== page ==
Gandhi hurried back to Ahmedabad.
Before taking up the Labour dispute Gandhi
wanted to move his ashrama. The Satyagraha Ashrama was in a village near
Ahmedabad, but the surroundings were not clean and plague had broken out. It
had spread there from Ahmedabad.
A rich merchant of Ahmedabad, who was closely
associated with the ashrama, volunteered to procure a suitable piece of
land. Gandhi went about with him looking for land and at last they chose a
place on the bank of the Sabarmati Ashrama was started.
In Ahmedabad there were many textile mills.
Prices had gone up and the mill workers were demanding higher wages. The
mill owners would not agree. Gandhi sympathized with the workers and took up
their cause. He launched a struggle and resorted to peaceful resistance. The
workers proudly followed Gandhi and pledged their full support to him. They
paraded the streets with large banners, and said they would not go back to
work until a settlement had been reached.
Days passed. The mill owners were adamant. The
strikers were getting impatient for they were faced with starvation. Their
discipline became weak. Gandhi feared that some workers would break their
pledge and go back to work. That would be a great moral defeat.
One morning he called the workers and said,
‘Unless the strikers rally and continue the strike till a settlement is
reached. I will not touch any food.’
The workers were shocked.
‘Not you, but we shall fast,’ they said.
‘Please forgive us for our lapse; we shall remain faithful to our pledge.’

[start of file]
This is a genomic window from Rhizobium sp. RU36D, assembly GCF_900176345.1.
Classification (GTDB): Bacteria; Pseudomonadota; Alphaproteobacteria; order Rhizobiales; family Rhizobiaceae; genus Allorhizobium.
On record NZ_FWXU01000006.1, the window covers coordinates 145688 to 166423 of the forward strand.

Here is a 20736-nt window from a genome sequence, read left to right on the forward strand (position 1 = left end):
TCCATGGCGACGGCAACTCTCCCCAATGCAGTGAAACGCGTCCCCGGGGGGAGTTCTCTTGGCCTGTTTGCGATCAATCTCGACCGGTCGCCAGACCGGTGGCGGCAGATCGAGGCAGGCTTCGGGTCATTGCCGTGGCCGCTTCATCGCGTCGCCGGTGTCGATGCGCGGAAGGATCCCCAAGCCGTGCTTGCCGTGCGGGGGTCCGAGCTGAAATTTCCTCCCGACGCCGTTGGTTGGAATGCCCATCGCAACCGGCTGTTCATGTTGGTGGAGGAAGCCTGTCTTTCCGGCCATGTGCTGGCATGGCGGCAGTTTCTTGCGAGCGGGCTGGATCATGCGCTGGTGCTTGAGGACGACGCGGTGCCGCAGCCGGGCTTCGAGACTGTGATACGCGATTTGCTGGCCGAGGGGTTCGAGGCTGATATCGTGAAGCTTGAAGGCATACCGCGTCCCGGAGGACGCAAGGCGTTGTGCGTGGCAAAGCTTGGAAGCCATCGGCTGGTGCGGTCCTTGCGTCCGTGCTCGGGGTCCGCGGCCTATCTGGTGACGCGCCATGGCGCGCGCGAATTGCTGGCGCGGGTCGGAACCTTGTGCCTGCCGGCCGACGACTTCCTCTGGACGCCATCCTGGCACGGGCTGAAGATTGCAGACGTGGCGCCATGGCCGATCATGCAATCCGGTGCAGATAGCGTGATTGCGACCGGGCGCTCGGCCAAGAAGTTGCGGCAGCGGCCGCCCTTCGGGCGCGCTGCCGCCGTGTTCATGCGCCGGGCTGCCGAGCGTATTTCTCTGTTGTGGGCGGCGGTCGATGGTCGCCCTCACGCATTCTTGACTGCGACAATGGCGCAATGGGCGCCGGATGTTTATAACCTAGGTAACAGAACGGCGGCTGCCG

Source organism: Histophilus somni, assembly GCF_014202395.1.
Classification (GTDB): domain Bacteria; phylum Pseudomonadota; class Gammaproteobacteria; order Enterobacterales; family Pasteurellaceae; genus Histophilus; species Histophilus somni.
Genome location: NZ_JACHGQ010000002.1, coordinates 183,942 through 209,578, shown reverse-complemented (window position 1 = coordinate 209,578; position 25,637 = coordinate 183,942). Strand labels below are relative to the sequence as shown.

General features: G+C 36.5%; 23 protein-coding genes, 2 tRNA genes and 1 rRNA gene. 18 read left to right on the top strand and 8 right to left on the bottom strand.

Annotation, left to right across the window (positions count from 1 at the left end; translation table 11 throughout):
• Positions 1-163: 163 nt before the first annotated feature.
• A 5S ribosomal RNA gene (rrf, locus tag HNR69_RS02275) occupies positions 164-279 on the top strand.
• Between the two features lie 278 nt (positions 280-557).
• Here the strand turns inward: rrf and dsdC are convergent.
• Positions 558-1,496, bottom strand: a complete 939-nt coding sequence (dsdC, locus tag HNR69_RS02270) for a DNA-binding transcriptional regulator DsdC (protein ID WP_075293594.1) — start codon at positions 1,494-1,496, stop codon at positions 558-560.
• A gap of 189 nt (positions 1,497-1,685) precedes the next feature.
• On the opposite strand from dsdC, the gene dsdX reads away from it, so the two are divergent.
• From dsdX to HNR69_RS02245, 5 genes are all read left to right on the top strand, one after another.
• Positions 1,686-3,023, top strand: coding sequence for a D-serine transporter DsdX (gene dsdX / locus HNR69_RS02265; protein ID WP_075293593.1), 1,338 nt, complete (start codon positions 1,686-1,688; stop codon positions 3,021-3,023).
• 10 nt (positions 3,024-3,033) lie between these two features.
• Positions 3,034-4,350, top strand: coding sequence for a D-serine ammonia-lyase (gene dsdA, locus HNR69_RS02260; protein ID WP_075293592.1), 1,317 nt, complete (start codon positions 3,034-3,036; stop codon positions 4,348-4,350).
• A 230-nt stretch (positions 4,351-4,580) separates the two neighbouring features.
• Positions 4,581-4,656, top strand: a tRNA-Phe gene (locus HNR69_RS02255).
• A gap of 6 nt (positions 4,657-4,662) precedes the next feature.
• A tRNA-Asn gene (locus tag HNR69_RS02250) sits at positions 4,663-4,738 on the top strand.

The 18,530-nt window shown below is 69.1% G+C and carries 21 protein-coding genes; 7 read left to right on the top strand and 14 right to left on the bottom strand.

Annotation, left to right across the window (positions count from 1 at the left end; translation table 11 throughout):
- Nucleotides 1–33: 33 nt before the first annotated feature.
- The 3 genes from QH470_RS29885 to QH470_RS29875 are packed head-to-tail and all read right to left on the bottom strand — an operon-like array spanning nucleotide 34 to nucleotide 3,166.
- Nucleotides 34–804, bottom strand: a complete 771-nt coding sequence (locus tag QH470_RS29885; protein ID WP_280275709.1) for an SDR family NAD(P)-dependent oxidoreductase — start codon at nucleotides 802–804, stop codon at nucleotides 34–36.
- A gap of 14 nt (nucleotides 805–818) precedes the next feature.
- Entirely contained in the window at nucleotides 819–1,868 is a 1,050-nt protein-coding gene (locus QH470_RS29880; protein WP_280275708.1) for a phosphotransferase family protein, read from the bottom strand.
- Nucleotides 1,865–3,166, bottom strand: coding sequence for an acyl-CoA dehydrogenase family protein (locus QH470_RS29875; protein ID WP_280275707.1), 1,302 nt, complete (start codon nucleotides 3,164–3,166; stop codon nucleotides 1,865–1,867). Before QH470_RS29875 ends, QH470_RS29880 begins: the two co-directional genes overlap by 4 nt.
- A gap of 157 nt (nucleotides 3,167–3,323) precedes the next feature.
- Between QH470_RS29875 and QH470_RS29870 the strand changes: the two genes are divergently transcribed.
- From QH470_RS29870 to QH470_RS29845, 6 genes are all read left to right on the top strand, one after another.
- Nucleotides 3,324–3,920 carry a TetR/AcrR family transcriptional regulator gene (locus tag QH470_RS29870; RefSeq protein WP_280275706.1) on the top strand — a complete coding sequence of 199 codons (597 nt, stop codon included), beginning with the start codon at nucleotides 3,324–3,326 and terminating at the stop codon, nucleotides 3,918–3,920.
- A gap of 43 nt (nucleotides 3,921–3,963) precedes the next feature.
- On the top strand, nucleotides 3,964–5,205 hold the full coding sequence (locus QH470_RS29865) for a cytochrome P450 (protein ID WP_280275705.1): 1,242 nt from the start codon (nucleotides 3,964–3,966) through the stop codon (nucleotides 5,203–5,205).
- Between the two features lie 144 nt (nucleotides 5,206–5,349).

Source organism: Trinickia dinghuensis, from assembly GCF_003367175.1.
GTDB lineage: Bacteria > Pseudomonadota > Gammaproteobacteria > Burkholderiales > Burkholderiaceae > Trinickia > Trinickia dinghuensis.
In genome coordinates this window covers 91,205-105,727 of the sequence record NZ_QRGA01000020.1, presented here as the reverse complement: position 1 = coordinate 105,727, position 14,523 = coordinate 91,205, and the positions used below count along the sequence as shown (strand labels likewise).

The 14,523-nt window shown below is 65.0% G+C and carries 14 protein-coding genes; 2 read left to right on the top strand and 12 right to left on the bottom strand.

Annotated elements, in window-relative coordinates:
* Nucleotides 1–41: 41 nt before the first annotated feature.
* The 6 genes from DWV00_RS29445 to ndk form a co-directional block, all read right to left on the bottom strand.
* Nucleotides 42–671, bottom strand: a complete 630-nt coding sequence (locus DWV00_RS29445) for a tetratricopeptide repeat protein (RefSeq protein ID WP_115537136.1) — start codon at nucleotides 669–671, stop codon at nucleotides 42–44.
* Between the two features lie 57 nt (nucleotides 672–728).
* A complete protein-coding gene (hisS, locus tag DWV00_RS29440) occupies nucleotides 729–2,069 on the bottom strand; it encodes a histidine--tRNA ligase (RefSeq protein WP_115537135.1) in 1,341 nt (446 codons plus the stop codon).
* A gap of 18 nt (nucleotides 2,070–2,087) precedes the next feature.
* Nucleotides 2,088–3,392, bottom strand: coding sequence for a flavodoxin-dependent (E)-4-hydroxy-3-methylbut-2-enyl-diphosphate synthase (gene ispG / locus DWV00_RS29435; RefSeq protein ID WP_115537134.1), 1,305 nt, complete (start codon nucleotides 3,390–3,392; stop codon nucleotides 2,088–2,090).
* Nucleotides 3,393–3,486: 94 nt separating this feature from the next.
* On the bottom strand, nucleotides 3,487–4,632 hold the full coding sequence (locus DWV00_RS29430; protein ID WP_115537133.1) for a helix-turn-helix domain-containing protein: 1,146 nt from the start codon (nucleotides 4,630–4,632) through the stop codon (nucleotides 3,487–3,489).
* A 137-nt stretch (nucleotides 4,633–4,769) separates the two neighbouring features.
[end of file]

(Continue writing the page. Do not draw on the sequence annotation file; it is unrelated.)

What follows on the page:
Gandhi did not want anybody else to fast. His
fast was not against the mill owners, but against the lack of co-ordination
and unity among the workers. The fast lasted only for three days. It
influenced the mill owners so much that they came to an agreement with the
Hardly was the mill workers’ strike over, when
Gandhi had to plunge into the Kheda Satyagraha struggle.
The Kheda district of Gujarat was on the verge
of famine owing to failure of the crops. The yield had been so low that the
cultivators, especially the poorer section, were unable to pay the revenue.
But the government insisted that the yield had not been so bad and that the
cultivators should pay the tax. Gandhi saw the justice of the cause of the
cultivators and advised them to offer Satyagraha by not paying their taxes.
Many leaders, like Vallabhbhai Patel,
Shankarlal Banker, Mahadev Desai and others, took an active part in this
struggle. The campaign came to an unexpected end. There had been signs that
it might fizzle out, but after four months’ struggle there came an
honourable settlement. The Government said that if well-to-do cultivators
paid up the poorer section would be granted suspension. This was agreed to
and the campaign ended.
The Kheda Satyagraha marked the beginning of
an awakening among the peasants of Gujarat, the beginning of their true
political education. In addition it gave to the educated public workers the
chance to establish contact with the actual life of the peasants.